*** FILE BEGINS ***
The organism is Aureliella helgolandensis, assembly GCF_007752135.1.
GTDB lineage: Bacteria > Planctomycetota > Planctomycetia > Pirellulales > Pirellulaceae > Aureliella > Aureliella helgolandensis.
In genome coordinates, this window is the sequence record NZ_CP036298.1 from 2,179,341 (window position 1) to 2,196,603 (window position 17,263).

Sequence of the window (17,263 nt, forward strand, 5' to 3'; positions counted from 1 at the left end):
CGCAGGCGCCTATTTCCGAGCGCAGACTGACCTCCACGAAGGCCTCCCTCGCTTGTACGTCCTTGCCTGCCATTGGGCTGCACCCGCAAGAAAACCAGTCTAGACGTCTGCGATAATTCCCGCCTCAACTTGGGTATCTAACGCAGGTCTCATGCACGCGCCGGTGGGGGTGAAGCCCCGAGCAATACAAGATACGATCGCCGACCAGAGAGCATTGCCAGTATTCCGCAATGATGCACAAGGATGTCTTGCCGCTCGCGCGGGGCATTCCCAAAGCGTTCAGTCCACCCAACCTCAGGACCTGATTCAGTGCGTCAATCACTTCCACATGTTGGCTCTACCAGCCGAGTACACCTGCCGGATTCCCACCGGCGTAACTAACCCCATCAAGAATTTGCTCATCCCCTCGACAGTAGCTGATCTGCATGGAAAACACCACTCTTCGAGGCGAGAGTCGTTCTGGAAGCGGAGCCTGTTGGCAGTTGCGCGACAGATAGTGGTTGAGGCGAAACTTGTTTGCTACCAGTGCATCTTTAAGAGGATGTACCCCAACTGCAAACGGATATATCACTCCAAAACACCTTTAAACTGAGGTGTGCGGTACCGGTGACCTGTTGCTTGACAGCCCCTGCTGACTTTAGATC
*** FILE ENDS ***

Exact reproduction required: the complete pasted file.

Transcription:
The organism is Aureliella helgolandensis, assembly GCF_007752135.1.
GTDB lineage: Bacteria > Planctomycetota > Planctomycetia > Pirellulales > Pirellulaceae > Aureliella > Aureliella helgolandensis.
In genome coordinates, this window is the sequence record NZ_CP036298.1 from 2,179,341 (window position 1) to 2,196,603 (window position 17,263).

Sequence of the window (17,263 nt, forward strand, 5' to 3'; positions counted from 1 at the left end):
CGCAGGCGCCTATTTCCGAGCGCAGACTGACCTCCACGAAGGCCTCCCTCGCTTGTACGTCCTTGCCTGCCATTGGGCTGCACCCGCAAGAAAACCAGTCTAGACGTCTGCGATAATTCCCGCCTCAACTTGGGTATCTAACGCAGGTCTCATGCACGCGCCGGTGGGGGTGAAGCCCCGAGCAATACAAGATACGATCGCCGACCAGAGAGCATTGCCAGTATTCCGCAATGATGCACAAGGATGTCTTGCCGCTCGCGCGGGGCATTCCCAAAGCGTTCAGTCCACCCAACCTCAGGACCTGATTCAGTGCGTCAATCACTTCCACATGTTGGCTCTACCAGCCGAGTACACCTGCCGGATTCCCACCGGCGTAACTAACCCCATCAAGAATTTGCTCATCCCCTCGACAGTAGCTGATCTGCATGGAAAACACCACTCTTCGAGGCGAGAGTCGTTCTGGAAGCGGAGCCTGTTGGCAGTTGCGCGACAGATAGTGGTTGAGGCGAAACTTGTTTGCTACCAGTGCATCTTTAAGAGGATGTACCCCAACTGCAAACGGATATATCACTCCAAAACACCTTTAAACTGAGGTGTGCGGTACCGGTGACCTGTTGCTTGACAGCCCCTGCTGACTTTAGATC